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  1. Hey everyone I had a little rush of blood to the head earlier and I ordered the Brassin Tempest V Napier Sabre for the Eduard Tempest kit. So boyd by my Spitfire Mk.IXc (finished build) WIP I thought I'd get another WIP going in anticipation for when I get to start it. Box art.. And Napier Sabre... Cheers Iain
  2. Lockheed C-130 Wheels (672263 for Zvezda) 1:72 Eduard Brassin ` Kit wheels are generally in two halves, which means you have the resultant joins to deal with, possible mould-slip issues on single part wheels, and sometimes less than stellar detail due to the moulding limitations of styrene injection technology, especially in the tread department. That's where replacement resin wheels come in, with their lack of seamline and superior detail making a compelling argument. They are also usually available at a reasonable price, and can be an easy introduction to after
  3. Spitfire Mk.II Cockpit (648621 for Eduard) 1:48 Eduard Brassin If you have one of Eduard’s new Spiotfire Mk.IIs in 1:48, this new resin set to upgrade the detail in the cockpit from excellent to exceptional. The set arrives in the familiar shallow black Brassin cardboard box, and inside, protected by the folded instructions are three bags of resin and Photo-Etch (PE) that make up the set, as well as the aforementioned instruction sheets. Within the bags are thirty-two resin parts, a sheet of nickel plated and pre-painted PE, a small decal
  4. AGM-62 Walleye II (648616) 1:48 Eduard Brassin The Walleye was an early guided bomb that was surprisingly successful given the analogue nature of the electronics and the relatively short gestation of the type. It was initially called a missile, but as it was unpowered that was somewhat disingenuous. It used television for guidance, requiring the pilot to designate a picture of the target on a screen in the cockpit, then after launch the aircraft could turn for home leaving the weapon to home in on the target unaided. It was first used with great success in Viet
  5. SC50 German WWII Bombs (632170) 1:32 Eduard Brassin Bombs. They’re thrown or dropped from the bomb bays or pylons of aircraft, and unless they’re dud or on a timer, they go bang when they hit the ground, generally making a mess of anything nearby. During WWII the Germans did a lot of bombing of the British Isles and other countries they didn’t like using their standard iron bombs with the nomenclature SC followed by the weight in Kilograms. The SC50 was one of the smaller bombs, sometimes carried by fighters or other aircraft that weren’t capable of lugging any
  6. AGM-84D Harpoon Missile (648619) 1:48 Eduard Brassin In the mid-60s, America watched in horror as a Soviet-made missile was used to sink an Israeli Destroyer in the Middle East, causing them to accelerate their Harpoon programme that would give them their own effective anti-ship missile. By 1977 the first Harpoon missiles were being delivered, and various different blocks saw the type develop its capabilities, with several thousand delivered to US and many allies over the years. The AGM-84D is a capable weapon that can be carried by ships, aircraft and even subm
  7. AGM-62 Walleye I Mk.I (648614) 1:48 Eduard Brassin The Walleye was an early guided bomb that was surprisingly successful given the analogue nature of the electronics and the relatively short gestation of the type. It was initially called a missile, but as it was unpowered that was somewhat disingenuous. It used television for guidance, requiring the pilot to designate a picture of the target on a screen in the cockpit, then after launch the aircraft could turn for home leaving the weapon to home in on the target unaided. It was first used with great success in
  8. SUU-23 Gun Pod (648612) 1:48 Eduard Brassin The SUU-23 was a further development of the SUU-16 gun pod, and has a GAU-4/A Vulcan gatling gun at its heart. It was a development in the 1960s to give the F-4 Phantom back its gun, having been left out of the design thanks to the power of the “missile mafia”, who convinced everyone that guns and dogfights were a thing of the past. Inside the aerodynamic fairing is the self-powered gun and an ammo tank to feed the gun up to 1,200 rounds, which sounds a lot, but given the rate of fire doesn’t last long. It wasn’t all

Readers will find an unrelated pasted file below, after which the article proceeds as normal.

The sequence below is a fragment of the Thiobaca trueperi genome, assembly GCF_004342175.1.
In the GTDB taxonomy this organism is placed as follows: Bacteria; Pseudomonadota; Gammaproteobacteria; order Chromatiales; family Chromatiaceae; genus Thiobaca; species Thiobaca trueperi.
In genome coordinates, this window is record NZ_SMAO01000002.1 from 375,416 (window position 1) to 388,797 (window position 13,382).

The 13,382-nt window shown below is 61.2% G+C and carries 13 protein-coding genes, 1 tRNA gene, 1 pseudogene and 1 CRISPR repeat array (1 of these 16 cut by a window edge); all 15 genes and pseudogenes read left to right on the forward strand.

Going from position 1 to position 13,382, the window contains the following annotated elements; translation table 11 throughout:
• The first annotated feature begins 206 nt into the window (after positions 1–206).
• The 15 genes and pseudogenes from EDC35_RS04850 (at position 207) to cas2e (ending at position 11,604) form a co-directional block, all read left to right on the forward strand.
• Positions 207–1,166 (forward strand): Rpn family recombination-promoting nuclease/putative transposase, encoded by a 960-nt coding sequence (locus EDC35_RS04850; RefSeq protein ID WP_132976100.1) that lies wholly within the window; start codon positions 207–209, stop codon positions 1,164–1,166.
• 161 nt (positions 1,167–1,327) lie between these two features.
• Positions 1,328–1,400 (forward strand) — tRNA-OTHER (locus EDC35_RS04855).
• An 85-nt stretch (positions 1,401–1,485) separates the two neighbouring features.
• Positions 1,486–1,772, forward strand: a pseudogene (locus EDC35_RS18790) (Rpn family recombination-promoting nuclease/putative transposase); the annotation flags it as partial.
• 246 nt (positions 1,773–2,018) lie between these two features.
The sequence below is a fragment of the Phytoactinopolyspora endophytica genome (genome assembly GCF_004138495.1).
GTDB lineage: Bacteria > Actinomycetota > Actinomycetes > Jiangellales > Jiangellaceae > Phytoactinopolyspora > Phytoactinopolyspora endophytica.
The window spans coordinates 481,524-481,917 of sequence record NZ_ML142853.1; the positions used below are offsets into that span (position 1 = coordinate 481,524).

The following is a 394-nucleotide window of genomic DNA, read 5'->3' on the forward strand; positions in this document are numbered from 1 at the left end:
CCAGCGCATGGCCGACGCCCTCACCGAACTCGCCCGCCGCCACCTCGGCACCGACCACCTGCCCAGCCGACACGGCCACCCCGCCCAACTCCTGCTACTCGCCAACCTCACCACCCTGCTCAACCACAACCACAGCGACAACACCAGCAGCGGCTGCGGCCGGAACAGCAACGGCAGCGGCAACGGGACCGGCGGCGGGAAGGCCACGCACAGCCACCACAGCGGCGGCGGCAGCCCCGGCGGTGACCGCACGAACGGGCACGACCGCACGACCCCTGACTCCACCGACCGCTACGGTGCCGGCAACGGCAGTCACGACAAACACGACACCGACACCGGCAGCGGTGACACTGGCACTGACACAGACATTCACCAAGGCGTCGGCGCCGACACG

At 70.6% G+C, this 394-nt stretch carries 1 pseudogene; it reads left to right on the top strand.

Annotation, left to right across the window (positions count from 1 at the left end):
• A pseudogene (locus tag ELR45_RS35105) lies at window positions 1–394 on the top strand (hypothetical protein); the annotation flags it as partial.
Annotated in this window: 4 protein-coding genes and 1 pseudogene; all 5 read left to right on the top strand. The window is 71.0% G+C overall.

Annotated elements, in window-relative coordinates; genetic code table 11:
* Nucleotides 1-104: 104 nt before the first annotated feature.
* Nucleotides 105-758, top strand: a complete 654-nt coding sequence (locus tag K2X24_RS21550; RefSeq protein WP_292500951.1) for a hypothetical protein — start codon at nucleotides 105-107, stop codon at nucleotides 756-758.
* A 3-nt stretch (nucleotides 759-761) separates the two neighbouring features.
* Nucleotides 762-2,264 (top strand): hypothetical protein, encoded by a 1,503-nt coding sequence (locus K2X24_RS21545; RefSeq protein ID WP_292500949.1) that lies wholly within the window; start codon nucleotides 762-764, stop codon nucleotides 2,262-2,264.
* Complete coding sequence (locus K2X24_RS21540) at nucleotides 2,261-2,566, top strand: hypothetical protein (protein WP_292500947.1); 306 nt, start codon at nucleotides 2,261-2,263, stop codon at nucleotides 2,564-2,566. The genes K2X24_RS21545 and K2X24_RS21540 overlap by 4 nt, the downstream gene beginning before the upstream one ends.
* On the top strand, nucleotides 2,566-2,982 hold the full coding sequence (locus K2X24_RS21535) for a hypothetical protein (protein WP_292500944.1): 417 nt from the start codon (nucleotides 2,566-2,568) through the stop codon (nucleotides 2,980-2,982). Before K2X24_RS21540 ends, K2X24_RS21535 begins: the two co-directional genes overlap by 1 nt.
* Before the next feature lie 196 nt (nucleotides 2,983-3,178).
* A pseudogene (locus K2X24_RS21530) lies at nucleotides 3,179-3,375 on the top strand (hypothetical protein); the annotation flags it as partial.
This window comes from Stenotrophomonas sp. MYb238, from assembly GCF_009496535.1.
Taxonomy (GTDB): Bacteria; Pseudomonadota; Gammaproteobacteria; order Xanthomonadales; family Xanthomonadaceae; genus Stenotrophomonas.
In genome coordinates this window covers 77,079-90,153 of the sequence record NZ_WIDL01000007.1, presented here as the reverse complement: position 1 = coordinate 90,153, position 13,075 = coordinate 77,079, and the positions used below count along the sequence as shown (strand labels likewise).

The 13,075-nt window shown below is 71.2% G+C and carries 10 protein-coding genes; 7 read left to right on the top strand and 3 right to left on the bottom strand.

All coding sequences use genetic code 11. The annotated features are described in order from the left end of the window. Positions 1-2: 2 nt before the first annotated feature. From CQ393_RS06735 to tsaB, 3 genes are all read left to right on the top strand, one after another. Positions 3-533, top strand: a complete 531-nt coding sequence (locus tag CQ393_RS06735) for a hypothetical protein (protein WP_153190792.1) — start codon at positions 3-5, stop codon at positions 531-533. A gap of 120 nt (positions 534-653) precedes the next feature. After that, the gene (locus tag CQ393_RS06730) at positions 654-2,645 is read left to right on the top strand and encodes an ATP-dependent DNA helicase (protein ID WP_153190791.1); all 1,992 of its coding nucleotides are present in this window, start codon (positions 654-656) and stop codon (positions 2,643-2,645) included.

9. Lysander Twin Browning Machine Gun (648584) 1:48 Eduard Brassin Eduard have reboxed the 1:48 Lysander kit from Gavia a few times over the years, and one of those times has been a pretty recent affair. They usually include some goodies in the ProfiPACK box, but there’s always a little more in the way of detail the modeller can add. This set contains a twin Browning mount for the rear gunner, and as usual with Eduard's smallest Brassin sets, they arrive in a flat resealable package, with a white backing card protecting the contents and the instructions that are sa
  10. Spitfire Mk.II Gun Bays & Mk.IIb SPACE Cockpit (648611 & 3DL48007) 1:48 Eduard Brassin We reviewed Eduard’s new state-of-the-art new Mk.IIb kit recently here, and now we have a few interesting aftermarket sets in the shape of a resin set of gun bays for the wings, and a new style of cockpit set from Eduard called SPACE that comprises a mixture of new 3D printed decals and regular Photo-Etch (PE). I think we’re seeing the start of a trend here folks. Spitfire Mk.II Detail Set SPACE (3DL48007 for Eduard) This arrive in a flat reseala
  11. Messerschmitt Bf.110G Wheels & G-4 Exhaust Stacks (648603 & 648606 for Eduard) 1:48 Eduard Brassin Eduard’s 1:48 Bf.110 kits have been with us for a few years now, and they have re-released them over the years with many variants of this well-known heavy fighter released in their boxes, the later G series being amongst them. These two new sets are just what the detail doctor ordered if you are in possession of any of the G kits for the wheels, or a G-4 for the exhaust stacks. As is now usual with Eduard's smallest resin sets, they arrive in a flat reseala
  12. Dornier Do.17Z Bomber Guns & Wheels (648608 & 648609 for ICM) 1:48 Eduard Brassin ICM have been busily flooding the market with variants of the Flying Pencil for a while now, and it’s a good thing as there is plenty of demand. They’re also detailed, modern kits and fill a void in my favourite scale. Eduard have even released their own special edition that uses ICM plastic, and have created these sets to upgrade the detail, regardless of whose box it is in. If you have a Do.17Z of any other brand, these two sets would probably fit too, although that’s fo
  13. P-38H Gun Barrels (648596 for Tamiya) 1:48 Eduard Brassin After the launch of Tamiya’s new P-38F Lightning in 1:48, a limited edition of the P-38H in a special box has arrived, drawing in more modellers to their excellent kit. Here comes the aftermarket! As usual with Eduard's smaller Brassin sets, they arrive in a flat resealable package similar to their PE sets but with different branding, with a white backing card protecting the contents and the instructions that are sandwiched between. This set contains barrels for the nose of your k